THE ROCKS AND SYDNEY: SOCIETY, CULTURE AND MATERIAL LIFE 1788-C1830

http://hdl.handle.net/2123/405

Melinda was daughter of convict and servant girl to Rev Richard Hill. A young woman recorded as Protestant on the census but  registered as Roman Catholic on baptismal papers of 1824 with her father Patrick McNally as witness. The McNallys were living down in Kent Street en famille and Melinda was up in Castlereagh St. She then marries the son of a missionary and marries him in a Presbyterian Church. What was happening in her world in the 1820s – 1830s ?

THE ROCKS AND SYDNEY: SOCIETY, CULTURE AND MATERIAL LIFE 1788-C1830

KARSKENS, Grace

University of Sydney, History

Abstract:
This study explores the early history of Sydney’s Rocks area at two levels. First, it provides a much-needed history of the city’s earliest, oldest-surviving and best-known precinct, one which allows an investigation of popular beliefs about the Rocks’ convict origins, and which challenges and qualifies its reputation for lowlife, vice and squalor. Second, by examining fundamental aspects of everyday life – townscape, community and commonality, family life and work, human interaction and rites of passage – this study throws new light on the origins of Sydney from the perspective of the convict and ex-convict majority. Despite longstanding historical interest in Sydney’s beginnings, the cultural identity, values, habits, beliefs of the convicts and ex-convicts remained largely hidden. The examination of such aspects reveals another Sydney altogether from that presented by governors, artists and mapmakers. Instead of an orderly oupost of empire, a gaol-town, or a ‘gulag’, the Sydney the Rocks represents was built and occupied largely according to the tastes, priorities and inclination of the people, with relatively little official regulation or interference. While the Rocks appeared ‘disorderly’ in the eyes of the elite, it nevertheless functioned according to cultural rules, those of the lower orders – the artisans, shopkeepers, publicans, labouring people, the majority of whom were convicts and ex-convicts.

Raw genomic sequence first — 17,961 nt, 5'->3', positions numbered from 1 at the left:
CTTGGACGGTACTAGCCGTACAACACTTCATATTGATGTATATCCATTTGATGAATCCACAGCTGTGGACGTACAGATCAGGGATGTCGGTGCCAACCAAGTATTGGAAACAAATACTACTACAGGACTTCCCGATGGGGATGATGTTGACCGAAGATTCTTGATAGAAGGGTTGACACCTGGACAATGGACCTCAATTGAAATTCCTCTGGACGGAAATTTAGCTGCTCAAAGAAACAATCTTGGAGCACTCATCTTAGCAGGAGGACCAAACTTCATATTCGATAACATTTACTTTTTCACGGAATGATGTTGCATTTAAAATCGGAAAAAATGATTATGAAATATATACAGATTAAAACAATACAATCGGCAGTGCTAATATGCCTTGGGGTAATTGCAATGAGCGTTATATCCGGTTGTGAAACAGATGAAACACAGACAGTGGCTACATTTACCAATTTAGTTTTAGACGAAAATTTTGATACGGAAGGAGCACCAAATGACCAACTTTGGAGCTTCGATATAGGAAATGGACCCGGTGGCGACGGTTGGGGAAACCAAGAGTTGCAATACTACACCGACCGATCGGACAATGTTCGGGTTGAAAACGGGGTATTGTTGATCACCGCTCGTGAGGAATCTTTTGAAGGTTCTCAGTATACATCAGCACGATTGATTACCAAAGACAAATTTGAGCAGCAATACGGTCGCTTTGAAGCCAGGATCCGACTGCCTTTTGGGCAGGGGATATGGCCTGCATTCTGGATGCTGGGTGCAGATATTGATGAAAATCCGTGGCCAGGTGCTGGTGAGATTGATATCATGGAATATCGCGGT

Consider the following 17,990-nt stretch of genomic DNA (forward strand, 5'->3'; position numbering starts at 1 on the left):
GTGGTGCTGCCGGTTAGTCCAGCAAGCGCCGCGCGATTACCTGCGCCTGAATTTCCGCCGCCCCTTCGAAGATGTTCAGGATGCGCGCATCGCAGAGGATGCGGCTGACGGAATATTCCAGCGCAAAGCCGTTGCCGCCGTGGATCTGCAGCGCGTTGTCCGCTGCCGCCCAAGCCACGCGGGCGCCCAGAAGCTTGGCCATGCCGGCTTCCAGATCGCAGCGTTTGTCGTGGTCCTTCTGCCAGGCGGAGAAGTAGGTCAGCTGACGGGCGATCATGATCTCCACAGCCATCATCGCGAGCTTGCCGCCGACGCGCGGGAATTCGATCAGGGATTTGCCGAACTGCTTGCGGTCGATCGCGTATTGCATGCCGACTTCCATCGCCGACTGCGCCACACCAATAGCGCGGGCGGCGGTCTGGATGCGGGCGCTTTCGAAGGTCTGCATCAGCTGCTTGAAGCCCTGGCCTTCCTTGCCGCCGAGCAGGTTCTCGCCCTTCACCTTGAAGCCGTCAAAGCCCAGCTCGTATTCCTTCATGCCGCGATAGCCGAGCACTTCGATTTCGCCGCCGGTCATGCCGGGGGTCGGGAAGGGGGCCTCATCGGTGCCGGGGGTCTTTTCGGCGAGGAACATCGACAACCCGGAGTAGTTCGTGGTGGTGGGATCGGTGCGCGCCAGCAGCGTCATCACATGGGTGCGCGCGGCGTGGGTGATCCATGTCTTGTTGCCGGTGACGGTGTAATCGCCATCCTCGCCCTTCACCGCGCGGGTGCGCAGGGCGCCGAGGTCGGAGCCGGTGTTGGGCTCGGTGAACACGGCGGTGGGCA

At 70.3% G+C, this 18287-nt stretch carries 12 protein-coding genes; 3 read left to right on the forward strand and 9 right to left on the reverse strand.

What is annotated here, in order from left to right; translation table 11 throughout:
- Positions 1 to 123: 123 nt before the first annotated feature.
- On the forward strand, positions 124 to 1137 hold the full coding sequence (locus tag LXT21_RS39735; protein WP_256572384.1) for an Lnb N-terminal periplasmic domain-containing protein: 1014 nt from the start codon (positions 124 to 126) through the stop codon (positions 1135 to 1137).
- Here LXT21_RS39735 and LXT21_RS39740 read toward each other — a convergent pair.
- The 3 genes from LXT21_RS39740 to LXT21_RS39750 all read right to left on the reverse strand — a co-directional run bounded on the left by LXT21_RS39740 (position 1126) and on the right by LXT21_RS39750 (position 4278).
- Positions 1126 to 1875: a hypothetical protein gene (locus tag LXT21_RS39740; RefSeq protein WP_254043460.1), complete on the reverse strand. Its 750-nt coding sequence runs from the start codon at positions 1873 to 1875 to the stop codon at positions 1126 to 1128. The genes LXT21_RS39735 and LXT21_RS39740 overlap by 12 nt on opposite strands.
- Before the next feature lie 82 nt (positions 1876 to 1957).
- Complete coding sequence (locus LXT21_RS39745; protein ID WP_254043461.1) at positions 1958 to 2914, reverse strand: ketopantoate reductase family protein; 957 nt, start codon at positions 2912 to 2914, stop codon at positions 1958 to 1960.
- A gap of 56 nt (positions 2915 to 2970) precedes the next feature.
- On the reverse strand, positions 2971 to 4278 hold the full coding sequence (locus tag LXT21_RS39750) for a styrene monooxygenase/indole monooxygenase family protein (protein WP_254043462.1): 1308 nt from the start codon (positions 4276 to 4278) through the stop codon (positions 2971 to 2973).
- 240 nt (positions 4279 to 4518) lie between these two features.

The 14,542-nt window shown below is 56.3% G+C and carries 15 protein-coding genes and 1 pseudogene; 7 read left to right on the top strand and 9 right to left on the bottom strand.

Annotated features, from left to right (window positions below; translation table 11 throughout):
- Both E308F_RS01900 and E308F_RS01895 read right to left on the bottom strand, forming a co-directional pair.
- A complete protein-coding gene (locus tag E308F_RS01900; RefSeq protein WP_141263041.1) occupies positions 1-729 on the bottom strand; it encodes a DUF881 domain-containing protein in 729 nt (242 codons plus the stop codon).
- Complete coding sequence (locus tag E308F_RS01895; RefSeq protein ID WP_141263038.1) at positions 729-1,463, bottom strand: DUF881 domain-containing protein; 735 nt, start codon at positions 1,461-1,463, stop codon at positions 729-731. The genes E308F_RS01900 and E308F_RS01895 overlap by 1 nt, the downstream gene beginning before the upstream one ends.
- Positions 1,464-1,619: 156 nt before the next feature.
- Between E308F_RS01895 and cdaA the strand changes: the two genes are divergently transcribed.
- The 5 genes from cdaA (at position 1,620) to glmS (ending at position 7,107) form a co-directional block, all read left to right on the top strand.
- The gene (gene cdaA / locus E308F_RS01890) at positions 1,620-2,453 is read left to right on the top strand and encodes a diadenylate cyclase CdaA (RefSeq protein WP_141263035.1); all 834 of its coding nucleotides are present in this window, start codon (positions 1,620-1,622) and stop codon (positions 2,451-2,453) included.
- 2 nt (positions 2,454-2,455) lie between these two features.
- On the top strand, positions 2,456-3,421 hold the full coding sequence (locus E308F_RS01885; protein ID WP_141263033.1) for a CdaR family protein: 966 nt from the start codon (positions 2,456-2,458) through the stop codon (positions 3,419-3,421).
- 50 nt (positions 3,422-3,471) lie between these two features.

URI:
http://hdl.handle.net/2123/405

 

Advertisements

Leave a Reply

Fill in your details below or click an icon to log in:

WordPress.com Logo

You are commenting using your WordPress.com account. Log Out / Change )

Twitter picture

You are commenting using your Twitter account. Log Out / Change )

Facebook photo

You are commenting using your Facebook account. Log Out / Change )

Google+ photo

You are commenting using your Google+ account. Log Out / Change )

Connecting to %s